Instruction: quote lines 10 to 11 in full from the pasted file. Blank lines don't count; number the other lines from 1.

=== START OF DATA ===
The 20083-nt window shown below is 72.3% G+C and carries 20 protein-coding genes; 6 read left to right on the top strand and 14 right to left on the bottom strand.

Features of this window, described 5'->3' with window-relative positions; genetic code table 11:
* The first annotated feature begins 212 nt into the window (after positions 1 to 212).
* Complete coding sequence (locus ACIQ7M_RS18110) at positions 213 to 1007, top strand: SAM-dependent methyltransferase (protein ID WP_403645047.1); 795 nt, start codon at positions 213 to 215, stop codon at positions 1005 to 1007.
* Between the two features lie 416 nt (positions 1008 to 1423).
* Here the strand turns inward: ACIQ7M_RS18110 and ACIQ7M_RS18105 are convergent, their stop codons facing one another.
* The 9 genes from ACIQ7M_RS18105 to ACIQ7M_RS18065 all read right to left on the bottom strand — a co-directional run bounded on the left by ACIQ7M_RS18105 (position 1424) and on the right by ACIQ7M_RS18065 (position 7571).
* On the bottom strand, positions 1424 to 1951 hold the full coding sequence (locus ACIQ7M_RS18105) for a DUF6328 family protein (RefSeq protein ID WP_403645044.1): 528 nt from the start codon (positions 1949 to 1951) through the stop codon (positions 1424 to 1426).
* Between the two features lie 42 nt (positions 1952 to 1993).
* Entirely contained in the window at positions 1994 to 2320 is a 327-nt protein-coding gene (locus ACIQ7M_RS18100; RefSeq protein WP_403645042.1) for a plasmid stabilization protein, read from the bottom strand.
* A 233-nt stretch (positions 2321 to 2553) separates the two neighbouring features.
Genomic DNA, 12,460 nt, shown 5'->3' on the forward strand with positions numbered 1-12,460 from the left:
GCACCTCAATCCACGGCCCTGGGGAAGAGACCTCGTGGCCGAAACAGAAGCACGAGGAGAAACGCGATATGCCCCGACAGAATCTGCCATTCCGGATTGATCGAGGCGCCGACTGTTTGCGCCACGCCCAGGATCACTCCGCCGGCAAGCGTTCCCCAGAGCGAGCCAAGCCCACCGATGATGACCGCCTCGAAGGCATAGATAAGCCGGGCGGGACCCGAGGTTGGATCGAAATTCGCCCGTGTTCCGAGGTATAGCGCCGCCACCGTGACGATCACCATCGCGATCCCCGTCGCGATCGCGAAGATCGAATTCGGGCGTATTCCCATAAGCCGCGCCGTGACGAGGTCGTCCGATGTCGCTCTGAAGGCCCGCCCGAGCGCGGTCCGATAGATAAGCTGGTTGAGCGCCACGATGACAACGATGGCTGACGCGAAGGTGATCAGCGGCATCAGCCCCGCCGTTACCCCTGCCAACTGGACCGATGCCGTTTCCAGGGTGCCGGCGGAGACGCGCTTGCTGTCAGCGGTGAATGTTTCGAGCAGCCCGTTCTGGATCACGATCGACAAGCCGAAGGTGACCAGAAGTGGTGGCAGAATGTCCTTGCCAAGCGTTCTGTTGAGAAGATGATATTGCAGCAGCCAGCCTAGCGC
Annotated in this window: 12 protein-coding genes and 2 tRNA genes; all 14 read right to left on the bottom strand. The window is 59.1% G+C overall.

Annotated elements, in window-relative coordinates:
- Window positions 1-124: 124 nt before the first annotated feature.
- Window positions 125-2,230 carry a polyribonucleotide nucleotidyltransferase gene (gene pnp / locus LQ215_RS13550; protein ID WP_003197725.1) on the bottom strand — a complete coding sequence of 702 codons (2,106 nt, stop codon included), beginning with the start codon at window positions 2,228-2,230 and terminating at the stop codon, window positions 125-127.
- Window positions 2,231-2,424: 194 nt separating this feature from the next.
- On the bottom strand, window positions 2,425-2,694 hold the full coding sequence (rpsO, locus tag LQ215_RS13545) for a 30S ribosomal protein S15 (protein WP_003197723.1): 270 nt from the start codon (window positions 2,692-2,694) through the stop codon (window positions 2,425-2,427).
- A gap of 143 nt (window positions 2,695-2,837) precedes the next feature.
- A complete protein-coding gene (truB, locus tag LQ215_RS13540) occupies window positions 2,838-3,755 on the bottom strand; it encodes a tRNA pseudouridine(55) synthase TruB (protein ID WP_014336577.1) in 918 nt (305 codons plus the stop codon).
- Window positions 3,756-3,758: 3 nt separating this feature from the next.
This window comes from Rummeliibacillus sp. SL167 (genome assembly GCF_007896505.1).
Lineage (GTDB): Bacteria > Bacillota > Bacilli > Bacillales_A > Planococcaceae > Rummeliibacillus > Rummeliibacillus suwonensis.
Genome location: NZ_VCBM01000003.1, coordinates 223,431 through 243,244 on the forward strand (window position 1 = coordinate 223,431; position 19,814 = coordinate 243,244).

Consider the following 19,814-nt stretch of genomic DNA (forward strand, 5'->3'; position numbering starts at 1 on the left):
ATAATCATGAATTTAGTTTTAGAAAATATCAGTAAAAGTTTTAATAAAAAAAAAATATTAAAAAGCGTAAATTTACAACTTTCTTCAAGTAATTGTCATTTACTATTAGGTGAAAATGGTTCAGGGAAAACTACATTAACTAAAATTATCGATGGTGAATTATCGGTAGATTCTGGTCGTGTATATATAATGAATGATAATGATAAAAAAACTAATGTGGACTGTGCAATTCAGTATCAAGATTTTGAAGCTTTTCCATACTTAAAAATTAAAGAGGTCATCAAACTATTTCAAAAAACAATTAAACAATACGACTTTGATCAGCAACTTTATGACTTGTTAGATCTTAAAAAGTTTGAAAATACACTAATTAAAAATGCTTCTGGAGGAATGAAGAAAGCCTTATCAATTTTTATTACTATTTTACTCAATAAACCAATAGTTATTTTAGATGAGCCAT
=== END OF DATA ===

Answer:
* Entirely contained in the window at positions 1994 to 2320 is a 327-nt protein-coding gene (locus ACIQ7M_RS18100; RefSeq protein WP_403645042.1) for a plasmid stabilization protein, read from the bottom strand.
* A 233-nt stretch (positions 2321 to 2553) separates the two neighbouring features.